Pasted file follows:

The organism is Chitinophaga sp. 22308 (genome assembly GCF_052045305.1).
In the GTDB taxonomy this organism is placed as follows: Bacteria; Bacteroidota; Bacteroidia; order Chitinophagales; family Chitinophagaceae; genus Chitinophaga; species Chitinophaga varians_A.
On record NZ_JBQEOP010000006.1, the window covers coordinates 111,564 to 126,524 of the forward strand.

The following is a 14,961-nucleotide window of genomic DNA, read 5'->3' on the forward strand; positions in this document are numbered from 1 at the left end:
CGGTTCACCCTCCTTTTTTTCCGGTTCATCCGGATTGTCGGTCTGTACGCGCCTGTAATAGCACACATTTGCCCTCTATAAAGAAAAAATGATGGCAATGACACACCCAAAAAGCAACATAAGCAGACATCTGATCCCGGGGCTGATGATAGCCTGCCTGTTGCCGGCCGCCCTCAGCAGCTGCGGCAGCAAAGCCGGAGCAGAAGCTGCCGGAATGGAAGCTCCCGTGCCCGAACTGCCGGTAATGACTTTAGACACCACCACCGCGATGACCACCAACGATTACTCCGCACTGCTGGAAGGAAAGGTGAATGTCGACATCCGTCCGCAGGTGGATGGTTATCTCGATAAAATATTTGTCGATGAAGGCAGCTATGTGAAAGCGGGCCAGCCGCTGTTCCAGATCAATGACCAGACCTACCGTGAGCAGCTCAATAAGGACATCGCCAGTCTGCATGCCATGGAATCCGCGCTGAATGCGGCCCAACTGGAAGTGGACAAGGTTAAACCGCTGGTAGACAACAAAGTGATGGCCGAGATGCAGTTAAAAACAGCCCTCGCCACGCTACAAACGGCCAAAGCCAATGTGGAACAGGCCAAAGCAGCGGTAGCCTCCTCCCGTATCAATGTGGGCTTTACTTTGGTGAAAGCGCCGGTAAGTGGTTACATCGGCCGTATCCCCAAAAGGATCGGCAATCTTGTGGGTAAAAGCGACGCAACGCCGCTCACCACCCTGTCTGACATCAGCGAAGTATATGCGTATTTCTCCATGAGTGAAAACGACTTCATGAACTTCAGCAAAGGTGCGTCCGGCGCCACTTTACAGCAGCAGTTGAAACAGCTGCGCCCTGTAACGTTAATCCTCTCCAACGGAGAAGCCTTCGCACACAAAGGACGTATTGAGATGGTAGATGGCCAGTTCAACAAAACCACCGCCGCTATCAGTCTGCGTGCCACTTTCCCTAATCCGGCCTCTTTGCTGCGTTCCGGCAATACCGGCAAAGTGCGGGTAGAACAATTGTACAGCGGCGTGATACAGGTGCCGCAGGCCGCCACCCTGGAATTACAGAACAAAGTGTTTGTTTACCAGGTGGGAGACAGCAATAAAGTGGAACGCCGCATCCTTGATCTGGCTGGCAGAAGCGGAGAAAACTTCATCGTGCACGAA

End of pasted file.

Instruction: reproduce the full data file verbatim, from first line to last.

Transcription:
The organism is Chitinophaga sp. 22308 (genome assembly GCF_052045305.1).
In the GTDB taxonomy this organism is placed as follows: Bacteria; Bacteroidota; Bacteroidia; order Chitinophagales; family Chitinophagaceae; genus Chitinophaga; species Chitinophaga varians_A.
On record NZ_JBQEOP010000006.1, the window covers coordinates 111,564 to 126,524 of the forward strand.

The following is a 14,961-nucleotide window of genomic DNA, read 5'->3' on the forward strand; positions in this document are numbered from 1 at the left end:
CGGTTCACCCTCCTTTTTTTCCGGTTCATCCGGATTGTCGGTCTGTACGCGCCTGTAATAGCACACATTTGCCCTCTATAAAGAAAAAATGATGGCAATGACACACCCAAAAAGCAACATAAGCAGACATCTGATCCCGGGGCTGATGATAGCCTGCCTGTTGCCGGCCGCCCTCAGCAGCTGCGGCAGCAAAGCCGGAGCAGAAGCTGCCGGAATGGAAGCTCCCGTGCCCGAACTGCCGGTAATGACTTTAGACACCACCACCGCGATGACCACCAACGATTACTCCGCACTGCTGGAAGGAAAGGTGAATGTCGACATCCGTCCGCAGGTGGATGGTTATCTCGATAAAATATTTGTCGATGAAGGCAGCTATGTGAAAGCGGGCCAGCCGCTGTTCCAGATCAATGACCAGACCTACCGTGAGCAGCTCAATAAGGACATCGCCAGTCTGCATGCCATGGAATCCGCGCTGAATGCGGCCCAACTGGAAGTGGACAAGGTTAAACCGCTGGTAGACAACAAAGTGATGGCCGAGATGCAGTTAAAAACAGCCCTCGCCACGCTACAAACGGCCAAAGCCAATGTGGAACAGGCCAAAGCAGCGGTAGCCTCCTCCCGTATCAATGTGGGCTTTACTTTGGTGAAAGCGCCGGTAAGTGGTTACATCGGCCGTATCCCCAAAAGGATCGGCAATCTTGTGGGTAAAAGCGACGCAACGCCGCTCACCACCCTGTCTGACATCAGCGAAGTATATGCGTATTTCTCCATGAGTGAAAACGACTTCATGAACTTCAGCAAAGGTGCGTCCGGCGCCACTTTACAGCAGCAGTTGAAACAGCTGCGCCCTGTAACGTTAATCCTCTCCAACGGAGAAGCCTTCGCACACAAAGGACGTATTGAGATGGTAGATGGCCAGTTCAACAAAACCACCGCCGCTATCAGTCTGCGTGCCACTTTCCCTAATCCGGCCTCTTTGCTGCGTTCCGGCAATACCGGCAAAGTGCGGGTAGAACAATTGTACAGCGGCGTGATACAGGTGCCGCAGGCCGCCACCCTGGAATTACAGAACAAAGTGTTTGTTTACCAGGTGGGAGACAGCAATAAAGTGGAACGCCGCATCCTTGATCTGGCTGGCAGAAGCGGAGAAAACTTCATCGTGCACGAA